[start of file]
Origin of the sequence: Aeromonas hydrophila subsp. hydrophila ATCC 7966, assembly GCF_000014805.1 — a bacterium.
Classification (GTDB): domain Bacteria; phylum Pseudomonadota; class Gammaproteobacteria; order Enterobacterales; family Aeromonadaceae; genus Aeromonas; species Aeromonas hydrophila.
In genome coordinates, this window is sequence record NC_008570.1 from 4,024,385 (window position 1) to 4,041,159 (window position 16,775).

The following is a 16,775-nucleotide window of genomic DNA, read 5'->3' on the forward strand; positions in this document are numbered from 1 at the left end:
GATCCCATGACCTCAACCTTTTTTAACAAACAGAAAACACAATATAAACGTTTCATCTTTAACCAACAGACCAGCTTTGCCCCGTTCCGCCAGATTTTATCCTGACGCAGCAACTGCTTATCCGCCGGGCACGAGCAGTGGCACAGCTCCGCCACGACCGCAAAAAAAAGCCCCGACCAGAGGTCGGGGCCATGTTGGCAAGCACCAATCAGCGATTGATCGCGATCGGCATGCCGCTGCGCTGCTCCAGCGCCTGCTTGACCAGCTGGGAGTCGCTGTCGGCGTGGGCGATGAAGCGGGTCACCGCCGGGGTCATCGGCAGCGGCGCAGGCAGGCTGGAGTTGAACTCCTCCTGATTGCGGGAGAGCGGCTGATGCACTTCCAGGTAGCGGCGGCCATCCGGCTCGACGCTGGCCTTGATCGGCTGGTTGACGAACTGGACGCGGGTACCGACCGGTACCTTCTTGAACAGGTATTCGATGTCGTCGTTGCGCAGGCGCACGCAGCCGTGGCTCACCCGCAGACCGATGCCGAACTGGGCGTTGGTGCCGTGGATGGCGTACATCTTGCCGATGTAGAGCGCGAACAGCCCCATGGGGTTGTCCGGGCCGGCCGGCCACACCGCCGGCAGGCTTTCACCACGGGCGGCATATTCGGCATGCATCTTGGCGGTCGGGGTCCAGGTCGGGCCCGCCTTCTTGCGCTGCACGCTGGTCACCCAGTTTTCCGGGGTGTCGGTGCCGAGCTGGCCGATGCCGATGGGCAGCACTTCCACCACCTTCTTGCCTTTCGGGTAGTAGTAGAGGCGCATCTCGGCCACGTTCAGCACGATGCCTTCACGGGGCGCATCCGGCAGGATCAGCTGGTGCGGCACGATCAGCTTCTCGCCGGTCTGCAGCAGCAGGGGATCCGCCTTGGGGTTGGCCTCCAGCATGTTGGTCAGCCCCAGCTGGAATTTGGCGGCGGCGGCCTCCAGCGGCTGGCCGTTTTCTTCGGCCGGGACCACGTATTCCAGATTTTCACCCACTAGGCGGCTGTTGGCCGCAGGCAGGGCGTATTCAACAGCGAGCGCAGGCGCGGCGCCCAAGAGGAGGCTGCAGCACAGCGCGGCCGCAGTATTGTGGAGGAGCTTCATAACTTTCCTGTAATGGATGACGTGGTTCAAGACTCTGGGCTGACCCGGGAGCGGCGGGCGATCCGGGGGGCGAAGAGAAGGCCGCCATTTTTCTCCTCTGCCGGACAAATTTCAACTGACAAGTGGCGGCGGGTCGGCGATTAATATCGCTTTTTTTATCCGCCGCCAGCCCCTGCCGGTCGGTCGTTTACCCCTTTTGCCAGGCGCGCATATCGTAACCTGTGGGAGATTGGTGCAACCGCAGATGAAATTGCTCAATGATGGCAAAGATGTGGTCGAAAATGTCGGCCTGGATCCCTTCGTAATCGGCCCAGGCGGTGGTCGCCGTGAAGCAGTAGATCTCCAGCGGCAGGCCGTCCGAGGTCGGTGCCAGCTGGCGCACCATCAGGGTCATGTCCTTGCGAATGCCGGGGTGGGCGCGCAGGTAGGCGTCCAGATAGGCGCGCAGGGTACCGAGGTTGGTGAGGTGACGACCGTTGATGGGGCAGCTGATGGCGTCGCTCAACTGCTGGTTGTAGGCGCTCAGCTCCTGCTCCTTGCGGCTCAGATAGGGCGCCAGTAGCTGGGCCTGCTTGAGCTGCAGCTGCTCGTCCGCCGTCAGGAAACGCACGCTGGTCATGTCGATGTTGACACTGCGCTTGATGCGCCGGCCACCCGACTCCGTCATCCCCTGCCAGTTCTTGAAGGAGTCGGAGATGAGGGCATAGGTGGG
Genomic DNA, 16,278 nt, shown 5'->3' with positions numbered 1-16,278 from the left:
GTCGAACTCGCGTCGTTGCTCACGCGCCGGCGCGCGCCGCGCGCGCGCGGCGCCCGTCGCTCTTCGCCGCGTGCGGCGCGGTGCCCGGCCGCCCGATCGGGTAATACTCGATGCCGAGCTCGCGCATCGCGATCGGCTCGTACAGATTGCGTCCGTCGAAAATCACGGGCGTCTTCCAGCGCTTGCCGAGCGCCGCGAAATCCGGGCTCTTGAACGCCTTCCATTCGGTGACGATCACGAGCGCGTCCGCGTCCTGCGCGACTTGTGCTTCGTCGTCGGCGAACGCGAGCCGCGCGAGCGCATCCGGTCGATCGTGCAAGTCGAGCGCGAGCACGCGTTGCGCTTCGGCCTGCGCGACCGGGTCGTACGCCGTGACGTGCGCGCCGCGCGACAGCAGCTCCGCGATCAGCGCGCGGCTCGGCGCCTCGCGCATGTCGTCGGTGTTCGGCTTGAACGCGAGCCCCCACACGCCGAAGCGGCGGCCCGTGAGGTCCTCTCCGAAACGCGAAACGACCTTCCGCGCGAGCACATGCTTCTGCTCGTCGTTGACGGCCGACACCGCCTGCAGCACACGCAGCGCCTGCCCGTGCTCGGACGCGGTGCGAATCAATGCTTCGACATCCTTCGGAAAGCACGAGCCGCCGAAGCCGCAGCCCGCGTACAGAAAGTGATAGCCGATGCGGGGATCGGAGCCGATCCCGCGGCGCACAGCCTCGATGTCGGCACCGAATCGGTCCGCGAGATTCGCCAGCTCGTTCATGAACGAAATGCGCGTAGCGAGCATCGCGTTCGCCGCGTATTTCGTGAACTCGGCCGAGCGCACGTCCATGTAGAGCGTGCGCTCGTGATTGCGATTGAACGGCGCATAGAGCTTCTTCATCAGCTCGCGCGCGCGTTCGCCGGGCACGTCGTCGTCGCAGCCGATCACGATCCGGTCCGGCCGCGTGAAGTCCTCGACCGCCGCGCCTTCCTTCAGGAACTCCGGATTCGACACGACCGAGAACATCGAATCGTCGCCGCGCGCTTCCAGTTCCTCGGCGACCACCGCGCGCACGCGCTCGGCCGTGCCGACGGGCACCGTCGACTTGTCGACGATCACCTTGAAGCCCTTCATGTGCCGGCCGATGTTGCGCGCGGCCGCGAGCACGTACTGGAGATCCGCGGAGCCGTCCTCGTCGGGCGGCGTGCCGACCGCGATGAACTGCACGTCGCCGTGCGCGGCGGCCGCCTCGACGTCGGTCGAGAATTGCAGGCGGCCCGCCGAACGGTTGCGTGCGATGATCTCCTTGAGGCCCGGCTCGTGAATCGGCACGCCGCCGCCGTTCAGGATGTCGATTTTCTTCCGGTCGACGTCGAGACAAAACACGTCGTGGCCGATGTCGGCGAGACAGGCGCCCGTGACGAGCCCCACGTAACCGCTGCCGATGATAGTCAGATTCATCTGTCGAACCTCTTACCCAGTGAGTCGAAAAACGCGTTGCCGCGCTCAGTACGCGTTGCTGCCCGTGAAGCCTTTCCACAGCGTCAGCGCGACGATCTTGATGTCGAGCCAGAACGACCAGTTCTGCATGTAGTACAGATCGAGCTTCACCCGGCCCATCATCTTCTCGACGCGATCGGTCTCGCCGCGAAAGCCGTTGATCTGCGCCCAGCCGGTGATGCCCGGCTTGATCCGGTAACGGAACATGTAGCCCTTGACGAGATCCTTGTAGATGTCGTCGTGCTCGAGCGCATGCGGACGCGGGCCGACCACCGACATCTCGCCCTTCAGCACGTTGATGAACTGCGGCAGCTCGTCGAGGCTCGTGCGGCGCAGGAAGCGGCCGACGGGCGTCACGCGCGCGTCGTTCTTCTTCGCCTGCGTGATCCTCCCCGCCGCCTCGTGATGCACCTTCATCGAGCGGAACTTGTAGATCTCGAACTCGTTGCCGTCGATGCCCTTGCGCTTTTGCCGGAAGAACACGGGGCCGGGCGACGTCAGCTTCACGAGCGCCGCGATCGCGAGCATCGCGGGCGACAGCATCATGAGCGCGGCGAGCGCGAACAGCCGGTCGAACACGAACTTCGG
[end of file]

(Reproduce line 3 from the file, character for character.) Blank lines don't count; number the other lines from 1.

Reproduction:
In genome coordinates, this window is sequence record NC_008570.1 from 4,024,385 (window position 1) to 4,041,159 (window position 16,775).